Our work on the gender pay gap was prompted by David Cameron’s decision to ensure that firms with more than 250 employees were disclosing data on the gender pay gap to their staff.
We launched a joint survey with PRWeek and Women in PR in August 2015 to gage the industry’s views on voluntary disclosure. The industry overwhelmingly agreed that the publication of gender pay gap information would encourage employers to take positive action on the issue. Moreover, nearly 80% said that the industry should voluntarily adopt a lower limit than the 250 employee limited proposed by the Government.
To read PRWeek’s analysis of the survey results, please click here.
We also submitted a joint consultation to Government Equalities Office on “Closing the Gender Pay Gap” in September 2015.
In September 2016, we made a commitment to include gender pay gap reporting in the Communications Management Standard, the hallmark of PR and communications excellence.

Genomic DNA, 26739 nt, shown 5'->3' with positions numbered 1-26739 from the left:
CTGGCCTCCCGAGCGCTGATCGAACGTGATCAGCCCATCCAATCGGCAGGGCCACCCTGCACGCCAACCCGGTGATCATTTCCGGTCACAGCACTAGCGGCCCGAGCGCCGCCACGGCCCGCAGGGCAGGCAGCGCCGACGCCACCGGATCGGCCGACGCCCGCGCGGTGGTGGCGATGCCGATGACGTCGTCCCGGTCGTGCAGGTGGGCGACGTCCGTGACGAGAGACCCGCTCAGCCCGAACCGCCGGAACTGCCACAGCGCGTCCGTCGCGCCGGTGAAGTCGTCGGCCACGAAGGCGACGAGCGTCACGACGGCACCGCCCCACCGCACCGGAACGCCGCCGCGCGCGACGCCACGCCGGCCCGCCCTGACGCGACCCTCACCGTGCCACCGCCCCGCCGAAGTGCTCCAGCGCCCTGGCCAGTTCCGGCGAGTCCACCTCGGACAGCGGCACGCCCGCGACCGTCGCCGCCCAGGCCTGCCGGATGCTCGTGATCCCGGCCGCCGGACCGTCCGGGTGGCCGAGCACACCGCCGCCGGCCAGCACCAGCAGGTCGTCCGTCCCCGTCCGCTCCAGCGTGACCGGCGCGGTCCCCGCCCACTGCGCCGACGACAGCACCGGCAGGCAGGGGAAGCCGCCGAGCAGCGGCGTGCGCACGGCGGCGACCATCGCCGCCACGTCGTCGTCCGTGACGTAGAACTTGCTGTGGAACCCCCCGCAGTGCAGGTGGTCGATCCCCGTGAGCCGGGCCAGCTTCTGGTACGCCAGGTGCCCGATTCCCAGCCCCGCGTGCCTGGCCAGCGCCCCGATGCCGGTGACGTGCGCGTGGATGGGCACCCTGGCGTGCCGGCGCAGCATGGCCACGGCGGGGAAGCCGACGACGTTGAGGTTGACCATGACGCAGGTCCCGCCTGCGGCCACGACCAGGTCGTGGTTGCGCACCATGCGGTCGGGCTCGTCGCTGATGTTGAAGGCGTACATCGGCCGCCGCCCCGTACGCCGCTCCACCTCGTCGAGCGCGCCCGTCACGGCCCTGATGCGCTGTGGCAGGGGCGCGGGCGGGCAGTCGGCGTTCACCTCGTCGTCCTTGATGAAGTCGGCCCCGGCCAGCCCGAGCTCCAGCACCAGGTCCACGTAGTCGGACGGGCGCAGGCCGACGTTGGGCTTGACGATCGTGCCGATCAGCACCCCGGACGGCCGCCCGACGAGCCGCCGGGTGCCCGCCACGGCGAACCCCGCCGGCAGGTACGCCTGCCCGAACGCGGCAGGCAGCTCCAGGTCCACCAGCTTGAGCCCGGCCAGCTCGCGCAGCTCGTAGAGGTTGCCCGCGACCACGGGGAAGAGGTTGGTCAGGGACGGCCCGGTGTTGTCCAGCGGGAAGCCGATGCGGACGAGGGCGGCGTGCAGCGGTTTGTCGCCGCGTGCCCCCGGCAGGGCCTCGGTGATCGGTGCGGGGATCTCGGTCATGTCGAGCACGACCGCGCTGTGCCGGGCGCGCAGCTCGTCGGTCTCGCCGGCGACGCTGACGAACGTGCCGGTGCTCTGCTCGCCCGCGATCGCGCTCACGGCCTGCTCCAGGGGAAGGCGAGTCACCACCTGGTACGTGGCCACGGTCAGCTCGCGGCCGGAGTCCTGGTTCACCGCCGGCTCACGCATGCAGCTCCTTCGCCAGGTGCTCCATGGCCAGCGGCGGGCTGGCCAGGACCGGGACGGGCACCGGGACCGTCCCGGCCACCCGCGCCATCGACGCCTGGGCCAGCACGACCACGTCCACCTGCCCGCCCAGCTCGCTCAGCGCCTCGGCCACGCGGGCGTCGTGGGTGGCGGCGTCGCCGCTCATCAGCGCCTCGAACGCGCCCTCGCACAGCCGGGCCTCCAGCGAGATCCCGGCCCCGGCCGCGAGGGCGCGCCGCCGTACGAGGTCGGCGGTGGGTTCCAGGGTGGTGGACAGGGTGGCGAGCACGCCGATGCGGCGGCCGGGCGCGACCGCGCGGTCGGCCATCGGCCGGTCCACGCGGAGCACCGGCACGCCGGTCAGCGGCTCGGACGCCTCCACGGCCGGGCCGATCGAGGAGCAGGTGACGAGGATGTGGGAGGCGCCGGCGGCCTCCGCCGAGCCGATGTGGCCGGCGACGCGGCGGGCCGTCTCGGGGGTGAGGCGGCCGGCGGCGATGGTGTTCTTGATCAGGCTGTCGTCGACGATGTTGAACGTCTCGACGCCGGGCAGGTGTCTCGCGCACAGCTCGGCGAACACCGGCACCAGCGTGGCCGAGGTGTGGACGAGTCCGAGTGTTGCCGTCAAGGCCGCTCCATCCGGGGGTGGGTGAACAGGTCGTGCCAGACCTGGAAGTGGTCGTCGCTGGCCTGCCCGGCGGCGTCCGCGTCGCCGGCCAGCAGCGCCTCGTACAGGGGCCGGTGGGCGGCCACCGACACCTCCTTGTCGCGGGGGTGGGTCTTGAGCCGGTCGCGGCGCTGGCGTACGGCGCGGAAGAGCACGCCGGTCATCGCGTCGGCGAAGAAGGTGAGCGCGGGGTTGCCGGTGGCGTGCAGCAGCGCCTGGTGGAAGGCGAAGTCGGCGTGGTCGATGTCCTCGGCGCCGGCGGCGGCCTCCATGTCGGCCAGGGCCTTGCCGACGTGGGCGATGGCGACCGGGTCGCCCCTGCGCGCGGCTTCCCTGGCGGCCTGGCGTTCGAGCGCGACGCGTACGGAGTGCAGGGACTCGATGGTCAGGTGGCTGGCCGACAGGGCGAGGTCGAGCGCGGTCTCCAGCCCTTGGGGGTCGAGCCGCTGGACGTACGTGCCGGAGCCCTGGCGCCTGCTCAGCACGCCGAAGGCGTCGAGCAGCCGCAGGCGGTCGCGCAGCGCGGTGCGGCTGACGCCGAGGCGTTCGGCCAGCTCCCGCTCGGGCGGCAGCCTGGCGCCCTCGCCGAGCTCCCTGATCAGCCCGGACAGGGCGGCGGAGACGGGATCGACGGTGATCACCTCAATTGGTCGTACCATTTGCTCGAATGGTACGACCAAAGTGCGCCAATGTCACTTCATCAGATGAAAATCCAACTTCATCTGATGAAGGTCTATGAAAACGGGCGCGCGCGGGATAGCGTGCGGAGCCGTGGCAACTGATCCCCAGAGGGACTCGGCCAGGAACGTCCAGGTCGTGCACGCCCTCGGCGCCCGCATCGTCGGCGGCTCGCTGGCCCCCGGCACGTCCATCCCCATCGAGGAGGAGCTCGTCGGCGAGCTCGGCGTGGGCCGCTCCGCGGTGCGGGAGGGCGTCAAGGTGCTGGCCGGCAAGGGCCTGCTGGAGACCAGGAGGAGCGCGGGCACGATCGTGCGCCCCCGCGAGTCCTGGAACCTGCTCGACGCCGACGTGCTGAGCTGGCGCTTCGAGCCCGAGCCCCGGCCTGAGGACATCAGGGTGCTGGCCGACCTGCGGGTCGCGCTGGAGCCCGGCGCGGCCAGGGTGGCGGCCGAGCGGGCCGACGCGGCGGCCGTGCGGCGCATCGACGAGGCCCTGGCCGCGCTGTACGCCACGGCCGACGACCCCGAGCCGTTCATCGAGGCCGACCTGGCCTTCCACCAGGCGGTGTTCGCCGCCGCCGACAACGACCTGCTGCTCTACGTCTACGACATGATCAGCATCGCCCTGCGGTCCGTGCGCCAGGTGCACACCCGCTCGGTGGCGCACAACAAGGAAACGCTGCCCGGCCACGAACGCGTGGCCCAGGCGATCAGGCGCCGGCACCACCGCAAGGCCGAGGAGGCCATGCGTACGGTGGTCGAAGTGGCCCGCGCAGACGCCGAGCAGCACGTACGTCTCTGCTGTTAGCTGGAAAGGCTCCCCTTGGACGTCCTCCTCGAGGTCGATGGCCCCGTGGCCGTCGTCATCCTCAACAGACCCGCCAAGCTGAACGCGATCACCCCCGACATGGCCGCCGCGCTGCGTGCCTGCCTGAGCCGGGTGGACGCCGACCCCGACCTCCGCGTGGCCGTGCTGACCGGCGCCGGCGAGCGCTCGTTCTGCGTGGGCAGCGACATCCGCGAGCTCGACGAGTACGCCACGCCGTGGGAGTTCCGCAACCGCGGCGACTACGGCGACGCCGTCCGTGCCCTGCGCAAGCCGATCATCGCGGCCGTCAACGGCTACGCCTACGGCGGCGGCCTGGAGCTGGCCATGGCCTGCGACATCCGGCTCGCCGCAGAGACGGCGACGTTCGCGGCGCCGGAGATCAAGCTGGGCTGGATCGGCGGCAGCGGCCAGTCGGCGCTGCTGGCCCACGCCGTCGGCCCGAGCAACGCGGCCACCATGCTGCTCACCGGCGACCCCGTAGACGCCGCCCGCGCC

Alongside this, we also made a commitment to publish our own gender pay gap and guide members on how they could report their own gender pay gap.
The PRCA Gender Pay Gap Report, provides a step-by-step explanation of how the gender pay gap can be calculated. Here is a brief summary of how members can report their gender pay gap:
•Establish the precise objectives and reasons for disclosing the gender pay gap.
•Disclose the relevant results from employee surveys.
•Divide the workforce into different job levels, salary bands, and occupational groups.
•Disclose promotion rank by gender.
•Record the uptake of flexible working across the company.
•Monitor the rate of employees who returned from maternity/paternity leave.
•Report the gender pay gap by business region/unit.
•Examine past measures in starting salaries and benefits.
•Establish the full-time gender pay, providing a single figure median for part-time employees, different job levels, and pay quartiles.
•Establish the percentage change in gender pay gap over time.
In this report, we also published our own gender pay gap for the first time. The PRCA’s gender pay gap is 9.1%, significantly lower than the 19.2% figure established by the Office for National Statistics.
For more information, take a look at the following reports: